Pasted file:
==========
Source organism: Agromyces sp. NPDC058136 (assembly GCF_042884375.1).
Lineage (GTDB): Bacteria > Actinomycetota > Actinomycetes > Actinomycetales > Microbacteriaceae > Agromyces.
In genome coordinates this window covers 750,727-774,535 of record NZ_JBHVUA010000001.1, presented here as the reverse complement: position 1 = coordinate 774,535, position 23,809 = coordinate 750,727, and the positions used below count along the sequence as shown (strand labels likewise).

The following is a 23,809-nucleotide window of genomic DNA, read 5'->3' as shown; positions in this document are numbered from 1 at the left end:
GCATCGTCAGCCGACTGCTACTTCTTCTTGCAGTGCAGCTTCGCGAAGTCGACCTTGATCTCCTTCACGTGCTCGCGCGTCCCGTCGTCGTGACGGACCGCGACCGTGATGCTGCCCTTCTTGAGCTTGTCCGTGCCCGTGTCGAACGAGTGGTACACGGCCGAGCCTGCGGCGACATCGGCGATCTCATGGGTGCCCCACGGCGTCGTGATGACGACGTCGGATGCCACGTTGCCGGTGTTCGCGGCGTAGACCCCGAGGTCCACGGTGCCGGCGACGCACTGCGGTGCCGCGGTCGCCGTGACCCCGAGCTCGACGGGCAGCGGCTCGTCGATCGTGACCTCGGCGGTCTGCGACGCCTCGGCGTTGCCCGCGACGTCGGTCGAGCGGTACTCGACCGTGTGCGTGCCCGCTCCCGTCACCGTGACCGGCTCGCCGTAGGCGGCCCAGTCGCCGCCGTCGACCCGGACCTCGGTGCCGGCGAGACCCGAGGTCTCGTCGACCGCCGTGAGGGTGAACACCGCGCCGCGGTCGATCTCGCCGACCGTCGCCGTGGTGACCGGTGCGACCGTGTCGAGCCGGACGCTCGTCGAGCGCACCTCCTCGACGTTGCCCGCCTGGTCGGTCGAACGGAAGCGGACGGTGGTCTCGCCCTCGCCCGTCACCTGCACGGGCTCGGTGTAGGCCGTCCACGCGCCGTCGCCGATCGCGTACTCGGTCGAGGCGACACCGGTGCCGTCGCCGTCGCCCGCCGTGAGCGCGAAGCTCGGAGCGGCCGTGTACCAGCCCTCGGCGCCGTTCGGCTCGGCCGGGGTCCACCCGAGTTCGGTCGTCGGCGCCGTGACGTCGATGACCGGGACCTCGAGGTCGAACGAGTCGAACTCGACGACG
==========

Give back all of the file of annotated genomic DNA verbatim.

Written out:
Source organism: Agromyces sp. NPDC058136 (assembly GCF_042884375.1).
Lineage (GTDB): Bacteria > Actinomycetota > Actinomycetes > Actinomycetales > Microbacteriaceae > Agromyces.
In genome coordinates this window covers 750,727-774,535 of record NZ_JBHVUA010000001.1, presented here as the reverse complement: position 1 = coordinate 774,535, position 23,809 = coordinate 750,727, and the positions used below count along the sequence as shown (strand labels likewise).

The following is a 23,809-nucleotide window of genomic DNA, read 5'->3' as shown; positions in this document are numbered from 1 at the left end:
GCATCGTCAGCCGACTGCTACTTCTTCTTGCAGTGCAGCTTCGCGAAGTCGACCTTGATCTCCTTCACGTGCTCGCGCGTCCCGTCGTCGTGACGGACCGCGACCGTGATGCTGCCCTTCTTGAGCTTGTCCGTGCCCGTGTCGAACGAGTGGTACACGGCCGAGCCTGCGGCGACATCGGCGATCTCATGGGTGCCCCACGGCGTCGTGATGACGACGTCGGATGCCACGTTGCCGGTGTTCGCGGCGTAGACCCCGAGGTCCACGGTGCCGGCGACGCACTGCGGTGCCGCGGTCGCCGTGACCCCGAGCTCGACGGGCAGCGGCTCGTCGATCGTGACCTCGGCGGTCTGCGACGCCTCGGCGTTGCCCGCGACGTCGGTCGAGCGGTACTCGACCGTGTGCGTGCCCGCTCCCGTCACCGTGACCGGCTCGCCGTAGGCGGCCCAGTCGCCGCCGTCGACCCGGACCTCGGTGCCGGCGAGACCCGAGGTCTCGTCGACCGCCGTGAGGGTGAACACCGCGCCGCGGTCGATCTCGCCGACCGTCGCCGTGGTGACCGGTGCGACCGTGTCGAGCCGGACGCTCGTCGAGCGCACCTCCTCGACGTTGCCCGCCTGGTCGGTCGAACGGAAGCGGACGGTGGTCTCGCCCTCGCCCGTCACCTGCACGGGCTCGGTGTAGGCCGTCCACGCGCCGTCGCCGATCGCGTACTCGGTCGAGGCGACACCGGTGCCGTCGCCGTCGCCCGCCGTGAGCGCGAAGCTCGGAGCGGCCGTGTACCAGCCCTCGGCGCCGTTCGGCTCGGCCGGGGTCCACCCGAGTTCGGTCGTCGGCGCCGTGACGTCGATGACCGGGACCTCGAGGTCGAACGAGTCGAACTCGACGACG